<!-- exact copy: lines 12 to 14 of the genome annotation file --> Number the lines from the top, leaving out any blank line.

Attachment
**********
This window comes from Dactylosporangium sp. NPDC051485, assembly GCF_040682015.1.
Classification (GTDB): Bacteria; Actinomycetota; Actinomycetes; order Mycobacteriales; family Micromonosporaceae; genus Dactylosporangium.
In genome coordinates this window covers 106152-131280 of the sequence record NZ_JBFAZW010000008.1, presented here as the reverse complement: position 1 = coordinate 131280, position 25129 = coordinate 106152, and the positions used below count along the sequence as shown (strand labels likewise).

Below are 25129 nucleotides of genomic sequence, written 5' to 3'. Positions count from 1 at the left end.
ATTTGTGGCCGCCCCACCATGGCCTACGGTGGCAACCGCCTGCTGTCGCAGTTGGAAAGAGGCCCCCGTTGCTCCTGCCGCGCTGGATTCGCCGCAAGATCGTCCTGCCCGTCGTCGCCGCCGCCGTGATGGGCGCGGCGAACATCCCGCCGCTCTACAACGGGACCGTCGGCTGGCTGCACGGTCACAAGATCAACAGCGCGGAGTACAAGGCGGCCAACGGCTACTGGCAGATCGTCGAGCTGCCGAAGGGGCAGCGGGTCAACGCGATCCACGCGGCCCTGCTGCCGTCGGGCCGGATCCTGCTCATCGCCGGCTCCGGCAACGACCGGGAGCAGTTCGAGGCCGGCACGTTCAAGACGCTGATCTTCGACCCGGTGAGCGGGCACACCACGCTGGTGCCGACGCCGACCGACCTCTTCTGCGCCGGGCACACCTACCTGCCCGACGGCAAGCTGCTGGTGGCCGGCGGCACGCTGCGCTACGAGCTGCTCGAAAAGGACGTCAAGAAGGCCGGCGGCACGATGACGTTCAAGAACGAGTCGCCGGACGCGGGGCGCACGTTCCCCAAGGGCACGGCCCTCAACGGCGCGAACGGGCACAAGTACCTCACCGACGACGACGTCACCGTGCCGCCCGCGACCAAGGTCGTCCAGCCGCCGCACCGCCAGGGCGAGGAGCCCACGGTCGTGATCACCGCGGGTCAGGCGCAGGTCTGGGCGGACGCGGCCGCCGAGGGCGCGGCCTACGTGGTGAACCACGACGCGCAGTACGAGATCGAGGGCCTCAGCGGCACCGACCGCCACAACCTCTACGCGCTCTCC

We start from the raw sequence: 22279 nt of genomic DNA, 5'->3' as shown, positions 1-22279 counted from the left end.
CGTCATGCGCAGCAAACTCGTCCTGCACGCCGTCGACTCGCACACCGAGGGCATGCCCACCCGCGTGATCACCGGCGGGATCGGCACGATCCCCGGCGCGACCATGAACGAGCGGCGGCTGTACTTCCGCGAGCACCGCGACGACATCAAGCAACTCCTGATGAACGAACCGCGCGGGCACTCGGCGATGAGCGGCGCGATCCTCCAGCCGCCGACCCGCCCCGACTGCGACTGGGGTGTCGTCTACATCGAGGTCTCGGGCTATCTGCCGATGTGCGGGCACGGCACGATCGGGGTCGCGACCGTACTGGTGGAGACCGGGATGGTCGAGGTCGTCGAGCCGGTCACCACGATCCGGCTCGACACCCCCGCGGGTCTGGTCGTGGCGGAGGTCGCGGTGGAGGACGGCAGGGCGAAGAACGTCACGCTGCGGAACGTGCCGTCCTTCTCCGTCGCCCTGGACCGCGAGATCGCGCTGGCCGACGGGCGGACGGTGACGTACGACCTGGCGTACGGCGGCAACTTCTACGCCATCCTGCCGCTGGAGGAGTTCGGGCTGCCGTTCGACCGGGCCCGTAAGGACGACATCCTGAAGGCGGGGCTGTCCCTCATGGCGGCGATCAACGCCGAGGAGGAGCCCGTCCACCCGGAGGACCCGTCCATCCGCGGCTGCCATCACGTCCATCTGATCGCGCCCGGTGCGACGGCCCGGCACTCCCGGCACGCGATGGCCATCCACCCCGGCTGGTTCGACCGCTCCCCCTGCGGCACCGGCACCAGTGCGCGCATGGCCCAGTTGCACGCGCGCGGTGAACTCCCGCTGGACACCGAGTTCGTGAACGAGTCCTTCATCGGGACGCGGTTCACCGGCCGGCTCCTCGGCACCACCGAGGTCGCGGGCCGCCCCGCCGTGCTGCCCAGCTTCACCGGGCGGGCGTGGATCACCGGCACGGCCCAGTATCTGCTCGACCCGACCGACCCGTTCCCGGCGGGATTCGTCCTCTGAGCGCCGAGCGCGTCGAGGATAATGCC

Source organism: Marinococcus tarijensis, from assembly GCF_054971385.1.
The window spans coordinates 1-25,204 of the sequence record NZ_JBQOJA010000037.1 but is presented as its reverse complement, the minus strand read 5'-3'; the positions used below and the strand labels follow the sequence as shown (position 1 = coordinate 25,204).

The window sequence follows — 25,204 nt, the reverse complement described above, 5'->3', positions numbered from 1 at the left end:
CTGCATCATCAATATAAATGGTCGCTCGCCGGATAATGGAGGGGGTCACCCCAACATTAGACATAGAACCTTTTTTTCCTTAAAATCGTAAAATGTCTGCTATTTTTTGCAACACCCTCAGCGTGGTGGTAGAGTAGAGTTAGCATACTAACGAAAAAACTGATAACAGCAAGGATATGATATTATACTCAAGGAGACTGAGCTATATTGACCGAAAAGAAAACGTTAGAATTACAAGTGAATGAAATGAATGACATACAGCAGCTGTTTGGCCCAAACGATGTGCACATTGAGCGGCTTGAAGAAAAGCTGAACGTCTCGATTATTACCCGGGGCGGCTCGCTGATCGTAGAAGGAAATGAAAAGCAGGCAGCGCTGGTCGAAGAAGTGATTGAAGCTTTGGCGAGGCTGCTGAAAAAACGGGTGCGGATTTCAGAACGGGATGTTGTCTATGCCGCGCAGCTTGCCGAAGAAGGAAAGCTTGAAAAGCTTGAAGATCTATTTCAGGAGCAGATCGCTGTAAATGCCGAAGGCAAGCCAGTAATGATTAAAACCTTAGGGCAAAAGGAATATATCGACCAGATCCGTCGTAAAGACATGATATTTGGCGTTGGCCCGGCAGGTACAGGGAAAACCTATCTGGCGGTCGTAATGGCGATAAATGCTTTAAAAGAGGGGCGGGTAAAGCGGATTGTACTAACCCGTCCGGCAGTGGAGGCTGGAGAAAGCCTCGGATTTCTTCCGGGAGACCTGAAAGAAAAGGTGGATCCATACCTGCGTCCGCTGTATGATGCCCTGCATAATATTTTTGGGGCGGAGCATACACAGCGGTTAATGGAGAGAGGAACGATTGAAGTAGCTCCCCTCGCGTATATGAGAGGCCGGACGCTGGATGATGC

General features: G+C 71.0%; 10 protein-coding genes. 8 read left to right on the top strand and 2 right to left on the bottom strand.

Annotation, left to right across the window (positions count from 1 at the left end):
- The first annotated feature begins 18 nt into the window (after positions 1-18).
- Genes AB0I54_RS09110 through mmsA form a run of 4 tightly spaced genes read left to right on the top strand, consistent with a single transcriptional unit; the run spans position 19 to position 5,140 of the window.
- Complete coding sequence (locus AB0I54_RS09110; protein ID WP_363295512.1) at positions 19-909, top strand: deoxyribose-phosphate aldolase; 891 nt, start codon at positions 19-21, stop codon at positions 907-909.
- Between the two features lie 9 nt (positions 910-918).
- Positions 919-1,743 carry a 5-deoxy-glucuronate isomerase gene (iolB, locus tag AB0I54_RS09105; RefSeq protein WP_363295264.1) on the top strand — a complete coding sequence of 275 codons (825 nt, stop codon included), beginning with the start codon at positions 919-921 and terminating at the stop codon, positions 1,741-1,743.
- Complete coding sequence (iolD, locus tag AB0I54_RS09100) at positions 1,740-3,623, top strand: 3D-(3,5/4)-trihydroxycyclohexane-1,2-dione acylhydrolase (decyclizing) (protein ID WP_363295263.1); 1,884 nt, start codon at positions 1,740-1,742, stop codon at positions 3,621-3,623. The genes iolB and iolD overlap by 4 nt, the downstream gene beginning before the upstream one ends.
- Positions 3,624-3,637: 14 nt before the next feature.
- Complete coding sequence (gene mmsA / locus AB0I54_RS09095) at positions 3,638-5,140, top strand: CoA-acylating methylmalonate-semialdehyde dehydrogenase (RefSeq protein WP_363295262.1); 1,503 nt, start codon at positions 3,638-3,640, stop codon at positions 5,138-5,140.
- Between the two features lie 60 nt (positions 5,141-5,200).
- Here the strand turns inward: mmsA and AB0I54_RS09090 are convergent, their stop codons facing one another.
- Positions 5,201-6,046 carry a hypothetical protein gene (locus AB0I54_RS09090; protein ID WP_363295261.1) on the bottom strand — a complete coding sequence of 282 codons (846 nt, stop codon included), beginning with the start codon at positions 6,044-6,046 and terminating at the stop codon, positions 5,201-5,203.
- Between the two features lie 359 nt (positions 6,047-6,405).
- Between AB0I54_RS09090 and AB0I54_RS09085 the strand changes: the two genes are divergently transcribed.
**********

General features: G+C 71.0%; 10 protein-coding genes. 8 read left to right on the top strand and 2 right to left on the bottom strand.

Annotation, left to right across the window (positions count from 1 at the left end):
- The first annotated feature begins 18 nt into the window (after positions 1-18).